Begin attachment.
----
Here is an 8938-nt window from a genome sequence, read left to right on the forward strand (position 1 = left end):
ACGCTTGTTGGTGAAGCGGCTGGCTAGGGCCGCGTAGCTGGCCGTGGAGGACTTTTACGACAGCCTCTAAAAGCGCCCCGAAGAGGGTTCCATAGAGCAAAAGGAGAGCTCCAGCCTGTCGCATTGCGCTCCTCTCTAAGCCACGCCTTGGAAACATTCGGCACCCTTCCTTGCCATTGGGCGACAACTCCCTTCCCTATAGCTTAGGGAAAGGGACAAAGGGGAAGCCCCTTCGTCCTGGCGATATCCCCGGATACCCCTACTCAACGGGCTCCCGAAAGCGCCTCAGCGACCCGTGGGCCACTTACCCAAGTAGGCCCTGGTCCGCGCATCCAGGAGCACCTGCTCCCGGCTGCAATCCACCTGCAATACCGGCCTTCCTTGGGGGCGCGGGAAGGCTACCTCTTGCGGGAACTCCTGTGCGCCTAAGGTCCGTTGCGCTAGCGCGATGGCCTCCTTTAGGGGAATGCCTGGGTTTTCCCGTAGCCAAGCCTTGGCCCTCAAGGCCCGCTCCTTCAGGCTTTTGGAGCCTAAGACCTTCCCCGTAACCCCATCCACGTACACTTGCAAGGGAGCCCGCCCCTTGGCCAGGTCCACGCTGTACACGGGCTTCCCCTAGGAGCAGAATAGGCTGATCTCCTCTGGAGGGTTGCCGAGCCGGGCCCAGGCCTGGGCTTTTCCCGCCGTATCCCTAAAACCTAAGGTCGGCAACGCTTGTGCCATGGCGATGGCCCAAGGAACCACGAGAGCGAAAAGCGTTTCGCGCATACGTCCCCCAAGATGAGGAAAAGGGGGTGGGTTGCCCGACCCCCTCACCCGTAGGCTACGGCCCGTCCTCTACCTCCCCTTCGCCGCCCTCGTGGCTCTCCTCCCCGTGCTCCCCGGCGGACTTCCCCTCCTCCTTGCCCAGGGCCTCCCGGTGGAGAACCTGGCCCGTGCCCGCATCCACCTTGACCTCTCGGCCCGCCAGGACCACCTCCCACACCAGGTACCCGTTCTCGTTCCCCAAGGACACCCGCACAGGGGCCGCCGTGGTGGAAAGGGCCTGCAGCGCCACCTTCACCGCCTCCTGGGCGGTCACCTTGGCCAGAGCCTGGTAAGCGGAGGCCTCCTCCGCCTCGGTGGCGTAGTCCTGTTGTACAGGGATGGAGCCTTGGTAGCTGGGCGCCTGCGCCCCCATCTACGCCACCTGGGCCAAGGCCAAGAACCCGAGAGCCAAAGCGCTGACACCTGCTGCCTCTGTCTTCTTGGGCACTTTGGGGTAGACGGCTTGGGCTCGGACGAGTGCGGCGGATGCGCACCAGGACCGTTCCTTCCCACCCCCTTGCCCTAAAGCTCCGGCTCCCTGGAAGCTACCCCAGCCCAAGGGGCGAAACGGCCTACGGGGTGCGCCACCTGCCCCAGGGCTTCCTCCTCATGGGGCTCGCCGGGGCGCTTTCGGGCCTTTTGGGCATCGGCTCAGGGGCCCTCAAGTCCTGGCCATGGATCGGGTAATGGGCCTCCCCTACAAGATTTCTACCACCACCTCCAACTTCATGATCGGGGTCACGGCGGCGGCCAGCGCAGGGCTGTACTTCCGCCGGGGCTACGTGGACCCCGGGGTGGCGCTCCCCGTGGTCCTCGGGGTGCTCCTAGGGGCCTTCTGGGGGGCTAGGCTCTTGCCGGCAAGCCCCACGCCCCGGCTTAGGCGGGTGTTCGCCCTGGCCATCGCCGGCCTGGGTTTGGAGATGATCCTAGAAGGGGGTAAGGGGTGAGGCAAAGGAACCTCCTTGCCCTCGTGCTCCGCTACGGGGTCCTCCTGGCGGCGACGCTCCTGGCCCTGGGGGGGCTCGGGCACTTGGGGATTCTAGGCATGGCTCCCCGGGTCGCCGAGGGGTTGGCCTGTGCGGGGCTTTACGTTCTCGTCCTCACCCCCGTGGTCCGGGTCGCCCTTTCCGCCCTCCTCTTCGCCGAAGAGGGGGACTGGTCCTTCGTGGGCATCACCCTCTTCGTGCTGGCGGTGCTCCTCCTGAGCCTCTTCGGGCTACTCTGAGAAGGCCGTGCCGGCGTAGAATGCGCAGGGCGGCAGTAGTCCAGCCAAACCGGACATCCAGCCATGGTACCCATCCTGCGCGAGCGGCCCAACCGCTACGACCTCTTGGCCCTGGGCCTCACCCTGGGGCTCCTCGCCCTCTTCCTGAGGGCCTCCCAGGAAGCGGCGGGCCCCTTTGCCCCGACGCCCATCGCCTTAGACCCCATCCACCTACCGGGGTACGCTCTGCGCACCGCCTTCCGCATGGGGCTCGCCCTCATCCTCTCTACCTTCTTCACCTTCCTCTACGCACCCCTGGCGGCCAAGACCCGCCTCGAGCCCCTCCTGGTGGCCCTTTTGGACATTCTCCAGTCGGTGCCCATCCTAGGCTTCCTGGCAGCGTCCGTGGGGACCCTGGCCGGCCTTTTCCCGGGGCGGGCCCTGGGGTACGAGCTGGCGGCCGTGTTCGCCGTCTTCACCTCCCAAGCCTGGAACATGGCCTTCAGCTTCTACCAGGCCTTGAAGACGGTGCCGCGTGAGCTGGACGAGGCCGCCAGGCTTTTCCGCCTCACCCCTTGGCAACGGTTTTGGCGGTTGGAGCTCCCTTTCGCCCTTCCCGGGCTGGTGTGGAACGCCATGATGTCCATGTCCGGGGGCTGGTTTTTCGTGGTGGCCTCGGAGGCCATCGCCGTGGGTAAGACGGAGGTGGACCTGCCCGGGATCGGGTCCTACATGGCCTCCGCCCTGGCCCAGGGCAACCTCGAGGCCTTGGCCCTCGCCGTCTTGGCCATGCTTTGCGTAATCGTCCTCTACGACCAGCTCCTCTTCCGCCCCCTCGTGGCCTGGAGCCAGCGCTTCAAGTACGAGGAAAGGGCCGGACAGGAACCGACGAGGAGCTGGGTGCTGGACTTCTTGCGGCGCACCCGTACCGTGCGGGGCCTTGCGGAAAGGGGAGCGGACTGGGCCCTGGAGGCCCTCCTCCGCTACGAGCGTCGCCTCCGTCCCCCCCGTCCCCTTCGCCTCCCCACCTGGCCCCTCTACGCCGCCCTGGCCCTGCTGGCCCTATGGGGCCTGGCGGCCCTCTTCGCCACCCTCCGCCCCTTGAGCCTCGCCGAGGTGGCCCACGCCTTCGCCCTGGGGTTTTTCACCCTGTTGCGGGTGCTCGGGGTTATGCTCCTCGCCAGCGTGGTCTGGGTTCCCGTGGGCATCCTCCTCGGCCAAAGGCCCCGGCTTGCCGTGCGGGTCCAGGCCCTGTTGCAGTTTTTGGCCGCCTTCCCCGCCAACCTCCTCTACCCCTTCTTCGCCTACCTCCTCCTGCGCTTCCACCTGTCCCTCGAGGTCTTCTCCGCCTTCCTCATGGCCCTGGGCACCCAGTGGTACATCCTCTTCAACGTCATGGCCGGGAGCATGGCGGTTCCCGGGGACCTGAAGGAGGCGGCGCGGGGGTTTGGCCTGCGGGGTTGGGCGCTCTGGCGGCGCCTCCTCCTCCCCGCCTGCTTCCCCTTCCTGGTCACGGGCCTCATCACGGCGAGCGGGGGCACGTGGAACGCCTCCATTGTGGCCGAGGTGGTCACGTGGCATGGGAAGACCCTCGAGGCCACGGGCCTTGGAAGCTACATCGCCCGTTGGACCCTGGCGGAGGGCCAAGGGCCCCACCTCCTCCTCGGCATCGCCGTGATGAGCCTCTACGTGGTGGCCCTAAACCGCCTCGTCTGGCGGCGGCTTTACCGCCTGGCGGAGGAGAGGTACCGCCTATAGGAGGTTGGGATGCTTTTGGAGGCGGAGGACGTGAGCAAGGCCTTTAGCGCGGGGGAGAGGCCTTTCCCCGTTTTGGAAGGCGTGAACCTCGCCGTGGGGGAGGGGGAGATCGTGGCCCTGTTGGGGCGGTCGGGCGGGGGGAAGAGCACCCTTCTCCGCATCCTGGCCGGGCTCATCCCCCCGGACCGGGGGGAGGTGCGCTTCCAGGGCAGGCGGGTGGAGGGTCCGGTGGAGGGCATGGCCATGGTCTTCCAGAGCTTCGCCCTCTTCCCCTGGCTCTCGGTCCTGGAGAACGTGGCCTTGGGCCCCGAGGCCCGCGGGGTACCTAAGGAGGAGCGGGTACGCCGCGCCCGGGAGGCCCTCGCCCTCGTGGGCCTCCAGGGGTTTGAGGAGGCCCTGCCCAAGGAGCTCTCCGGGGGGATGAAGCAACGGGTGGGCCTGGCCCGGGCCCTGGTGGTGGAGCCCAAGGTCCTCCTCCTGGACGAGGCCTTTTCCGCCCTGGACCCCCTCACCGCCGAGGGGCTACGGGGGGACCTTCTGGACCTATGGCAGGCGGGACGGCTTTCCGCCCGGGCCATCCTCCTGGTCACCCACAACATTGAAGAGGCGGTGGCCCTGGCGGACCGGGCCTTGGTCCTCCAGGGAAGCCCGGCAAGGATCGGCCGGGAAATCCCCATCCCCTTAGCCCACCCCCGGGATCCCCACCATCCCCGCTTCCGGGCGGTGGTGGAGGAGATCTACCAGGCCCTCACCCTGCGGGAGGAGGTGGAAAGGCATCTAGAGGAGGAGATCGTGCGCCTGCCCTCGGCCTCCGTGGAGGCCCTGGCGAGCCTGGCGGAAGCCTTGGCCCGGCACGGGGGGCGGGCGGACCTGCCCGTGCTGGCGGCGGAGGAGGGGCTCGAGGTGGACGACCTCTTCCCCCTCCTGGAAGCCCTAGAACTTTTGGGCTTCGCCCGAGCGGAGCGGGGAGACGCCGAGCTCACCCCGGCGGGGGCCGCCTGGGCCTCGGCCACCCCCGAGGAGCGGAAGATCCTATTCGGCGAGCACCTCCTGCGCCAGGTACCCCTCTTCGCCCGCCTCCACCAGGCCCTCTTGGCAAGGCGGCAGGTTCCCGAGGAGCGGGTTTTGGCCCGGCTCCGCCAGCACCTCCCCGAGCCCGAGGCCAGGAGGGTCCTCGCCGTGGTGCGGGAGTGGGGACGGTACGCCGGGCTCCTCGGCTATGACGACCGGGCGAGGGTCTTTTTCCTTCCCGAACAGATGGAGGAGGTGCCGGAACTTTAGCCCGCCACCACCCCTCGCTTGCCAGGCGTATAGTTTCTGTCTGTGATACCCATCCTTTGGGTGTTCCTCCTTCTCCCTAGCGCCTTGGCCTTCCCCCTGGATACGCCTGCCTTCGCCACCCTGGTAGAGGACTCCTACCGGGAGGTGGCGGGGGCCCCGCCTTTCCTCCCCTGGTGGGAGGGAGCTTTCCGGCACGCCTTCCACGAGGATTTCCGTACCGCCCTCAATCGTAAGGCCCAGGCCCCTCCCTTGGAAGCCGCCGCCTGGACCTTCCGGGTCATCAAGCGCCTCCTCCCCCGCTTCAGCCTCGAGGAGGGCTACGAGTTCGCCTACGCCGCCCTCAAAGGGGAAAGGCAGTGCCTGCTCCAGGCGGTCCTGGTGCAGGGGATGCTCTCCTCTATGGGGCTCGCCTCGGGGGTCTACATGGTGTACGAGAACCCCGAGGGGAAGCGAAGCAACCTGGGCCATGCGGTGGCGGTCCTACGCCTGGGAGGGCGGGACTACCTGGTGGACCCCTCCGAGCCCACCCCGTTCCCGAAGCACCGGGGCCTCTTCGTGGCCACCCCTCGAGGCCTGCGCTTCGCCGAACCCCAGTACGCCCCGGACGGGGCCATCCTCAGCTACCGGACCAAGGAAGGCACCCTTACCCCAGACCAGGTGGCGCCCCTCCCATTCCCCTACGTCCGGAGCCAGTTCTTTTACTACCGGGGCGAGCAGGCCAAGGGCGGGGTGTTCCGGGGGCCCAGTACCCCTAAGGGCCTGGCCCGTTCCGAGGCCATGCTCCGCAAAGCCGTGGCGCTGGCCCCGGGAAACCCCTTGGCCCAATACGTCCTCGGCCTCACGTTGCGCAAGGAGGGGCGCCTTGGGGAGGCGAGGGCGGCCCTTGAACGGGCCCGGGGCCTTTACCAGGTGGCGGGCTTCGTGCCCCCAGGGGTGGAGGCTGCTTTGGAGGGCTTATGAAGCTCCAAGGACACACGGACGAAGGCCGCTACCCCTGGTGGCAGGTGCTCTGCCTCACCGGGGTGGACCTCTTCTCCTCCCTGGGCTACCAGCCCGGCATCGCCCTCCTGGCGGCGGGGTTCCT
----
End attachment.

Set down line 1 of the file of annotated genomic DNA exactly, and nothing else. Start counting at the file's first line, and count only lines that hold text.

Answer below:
Here is an 8938-nt window from a genome sequence, read left to right on the forward strand (position 1 = left end):